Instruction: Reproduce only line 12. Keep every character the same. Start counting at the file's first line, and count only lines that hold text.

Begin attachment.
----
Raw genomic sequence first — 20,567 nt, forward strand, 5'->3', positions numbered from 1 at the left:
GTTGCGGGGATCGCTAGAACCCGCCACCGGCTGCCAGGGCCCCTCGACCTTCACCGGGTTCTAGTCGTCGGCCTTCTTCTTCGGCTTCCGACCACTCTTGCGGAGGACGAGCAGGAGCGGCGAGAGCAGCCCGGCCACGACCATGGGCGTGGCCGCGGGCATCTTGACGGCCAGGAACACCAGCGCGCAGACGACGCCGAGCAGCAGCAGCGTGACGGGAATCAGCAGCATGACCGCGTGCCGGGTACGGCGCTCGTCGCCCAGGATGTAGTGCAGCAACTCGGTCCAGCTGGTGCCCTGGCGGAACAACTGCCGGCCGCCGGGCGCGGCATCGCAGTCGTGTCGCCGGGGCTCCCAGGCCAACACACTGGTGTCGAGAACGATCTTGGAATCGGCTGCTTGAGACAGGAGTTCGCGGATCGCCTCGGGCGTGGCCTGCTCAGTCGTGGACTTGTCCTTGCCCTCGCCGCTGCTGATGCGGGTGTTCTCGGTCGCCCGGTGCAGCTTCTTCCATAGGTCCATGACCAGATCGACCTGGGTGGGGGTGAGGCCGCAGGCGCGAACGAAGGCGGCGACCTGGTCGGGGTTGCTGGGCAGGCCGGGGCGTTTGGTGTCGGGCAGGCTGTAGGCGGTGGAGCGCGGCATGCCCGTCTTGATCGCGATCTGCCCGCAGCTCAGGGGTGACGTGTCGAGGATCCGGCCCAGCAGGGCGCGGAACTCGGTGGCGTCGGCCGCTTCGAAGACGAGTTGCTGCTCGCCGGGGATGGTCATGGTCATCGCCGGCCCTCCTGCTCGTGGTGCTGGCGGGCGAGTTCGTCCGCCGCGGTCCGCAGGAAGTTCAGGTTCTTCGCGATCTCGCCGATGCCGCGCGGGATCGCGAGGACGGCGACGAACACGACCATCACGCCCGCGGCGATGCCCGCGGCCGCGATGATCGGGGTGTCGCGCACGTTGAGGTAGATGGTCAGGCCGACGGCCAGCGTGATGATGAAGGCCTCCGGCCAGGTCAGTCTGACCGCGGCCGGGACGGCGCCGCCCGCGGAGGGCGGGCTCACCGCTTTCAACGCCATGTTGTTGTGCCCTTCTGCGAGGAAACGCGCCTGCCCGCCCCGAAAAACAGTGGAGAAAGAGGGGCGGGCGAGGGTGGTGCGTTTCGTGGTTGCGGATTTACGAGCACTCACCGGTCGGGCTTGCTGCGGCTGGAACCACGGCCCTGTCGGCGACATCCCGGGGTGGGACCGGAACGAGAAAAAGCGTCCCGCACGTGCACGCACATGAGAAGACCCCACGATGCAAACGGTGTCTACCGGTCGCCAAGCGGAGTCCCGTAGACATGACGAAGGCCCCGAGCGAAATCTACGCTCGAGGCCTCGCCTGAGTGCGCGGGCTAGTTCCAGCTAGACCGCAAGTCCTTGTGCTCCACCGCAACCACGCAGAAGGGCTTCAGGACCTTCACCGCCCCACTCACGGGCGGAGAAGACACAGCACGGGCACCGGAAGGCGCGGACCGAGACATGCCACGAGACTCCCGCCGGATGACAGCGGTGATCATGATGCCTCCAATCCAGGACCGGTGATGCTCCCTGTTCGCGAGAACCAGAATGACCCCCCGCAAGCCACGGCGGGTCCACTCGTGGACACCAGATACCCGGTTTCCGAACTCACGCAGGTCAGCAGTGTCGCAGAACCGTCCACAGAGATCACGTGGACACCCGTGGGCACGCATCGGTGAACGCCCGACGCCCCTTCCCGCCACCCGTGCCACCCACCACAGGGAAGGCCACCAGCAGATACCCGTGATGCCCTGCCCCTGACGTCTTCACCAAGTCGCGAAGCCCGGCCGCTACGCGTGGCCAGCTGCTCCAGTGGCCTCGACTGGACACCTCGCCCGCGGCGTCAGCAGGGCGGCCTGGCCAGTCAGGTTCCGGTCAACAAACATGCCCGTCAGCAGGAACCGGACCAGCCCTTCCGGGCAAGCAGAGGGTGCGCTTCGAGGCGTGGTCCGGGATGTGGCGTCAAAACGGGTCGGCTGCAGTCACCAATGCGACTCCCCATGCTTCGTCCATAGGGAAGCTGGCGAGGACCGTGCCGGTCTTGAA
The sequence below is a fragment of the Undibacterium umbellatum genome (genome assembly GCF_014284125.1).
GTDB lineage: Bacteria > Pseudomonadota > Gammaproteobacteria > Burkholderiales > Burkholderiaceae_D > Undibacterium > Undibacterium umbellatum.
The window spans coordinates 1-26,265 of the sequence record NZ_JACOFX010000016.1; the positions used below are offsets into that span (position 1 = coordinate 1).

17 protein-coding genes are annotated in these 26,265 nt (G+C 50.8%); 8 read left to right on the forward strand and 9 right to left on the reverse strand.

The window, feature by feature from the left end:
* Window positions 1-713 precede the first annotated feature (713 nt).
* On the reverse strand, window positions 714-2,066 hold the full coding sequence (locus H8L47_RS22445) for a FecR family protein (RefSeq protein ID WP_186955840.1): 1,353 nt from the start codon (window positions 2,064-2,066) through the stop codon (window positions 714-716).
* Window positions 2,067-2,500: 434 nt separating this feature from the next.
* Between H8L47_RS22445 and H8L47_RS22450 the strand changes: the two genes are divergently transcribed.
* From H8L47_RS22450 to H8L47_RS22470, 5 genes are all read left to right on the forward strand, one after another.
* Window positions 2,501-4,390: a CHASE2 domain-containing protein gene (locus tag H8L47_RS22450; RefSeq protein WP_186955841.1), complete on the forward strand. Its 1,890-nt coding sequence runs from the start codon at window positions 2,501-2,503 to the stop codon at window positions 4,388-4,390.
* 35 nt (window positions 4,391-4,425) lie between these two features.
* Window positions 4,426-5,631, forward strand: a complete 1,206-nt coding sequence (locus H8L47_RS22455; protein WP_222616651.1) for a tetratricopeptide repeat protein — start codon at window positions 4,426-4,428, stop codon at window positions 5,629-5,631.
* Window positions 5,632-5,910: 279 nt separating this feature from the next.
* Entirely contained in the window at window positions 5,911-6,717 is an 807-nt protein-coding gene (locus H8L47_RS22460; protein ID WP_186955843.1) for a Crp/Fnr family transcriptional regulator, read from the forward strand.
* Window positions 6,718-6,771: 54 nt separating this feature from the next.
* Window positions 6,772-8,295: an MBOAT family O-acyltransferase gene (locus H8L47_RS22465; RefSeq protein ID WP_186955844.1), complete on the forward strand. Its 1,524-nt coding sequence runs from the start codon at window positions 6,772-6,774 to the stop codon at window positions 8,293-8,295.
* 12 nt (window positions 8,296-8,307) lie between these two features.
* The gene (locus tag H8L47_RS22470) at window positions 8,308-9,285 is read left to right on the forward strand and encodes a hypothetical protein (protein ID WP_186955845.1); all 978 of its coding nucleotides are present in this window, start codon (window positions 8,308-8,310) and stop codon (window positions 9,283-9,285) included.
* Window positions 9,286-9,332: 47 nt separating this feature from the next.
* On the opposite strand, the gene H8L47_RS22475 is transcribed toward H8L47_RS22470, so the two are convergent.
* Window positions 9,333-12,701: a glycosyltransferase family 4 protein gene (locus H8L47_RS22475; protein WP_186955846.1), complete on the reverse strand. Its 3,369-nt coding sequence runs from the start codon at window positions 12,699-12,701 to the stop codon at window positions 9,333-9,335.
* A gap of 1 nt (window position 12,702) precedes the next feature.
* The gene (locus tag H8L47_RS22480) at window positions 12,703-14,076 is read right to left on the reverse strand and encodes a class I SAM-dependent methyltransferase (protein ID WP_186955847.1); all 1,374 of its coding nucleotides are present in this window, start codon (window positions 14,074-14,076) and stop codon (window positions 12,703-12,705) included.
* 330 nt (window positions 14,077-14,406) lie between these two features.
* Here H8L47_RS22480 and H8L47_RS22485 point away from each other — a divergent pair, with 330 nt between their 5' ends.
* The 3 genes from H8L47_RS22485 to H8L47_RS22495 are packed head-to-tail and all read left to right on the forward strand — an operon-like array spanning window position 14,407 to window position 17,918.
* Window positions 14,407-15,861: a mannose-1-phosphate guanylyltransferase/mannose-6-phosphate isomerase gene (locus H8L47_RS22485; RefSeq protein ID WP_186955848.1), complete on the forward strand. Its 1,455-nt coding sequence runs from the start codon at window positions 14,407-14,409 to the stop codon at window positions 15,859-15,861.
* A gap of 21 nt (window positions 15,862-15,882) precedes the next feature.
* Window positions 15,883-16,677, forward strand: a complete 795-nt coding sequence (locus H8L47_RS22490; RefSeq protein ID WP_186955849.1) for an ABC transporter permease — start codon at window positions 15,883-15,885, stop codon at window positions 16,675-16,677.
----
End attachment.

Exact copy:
* From H8L47_RS22450 to H8L47_RS22470, 5 genes are all read left to right on the forward strand, one after another.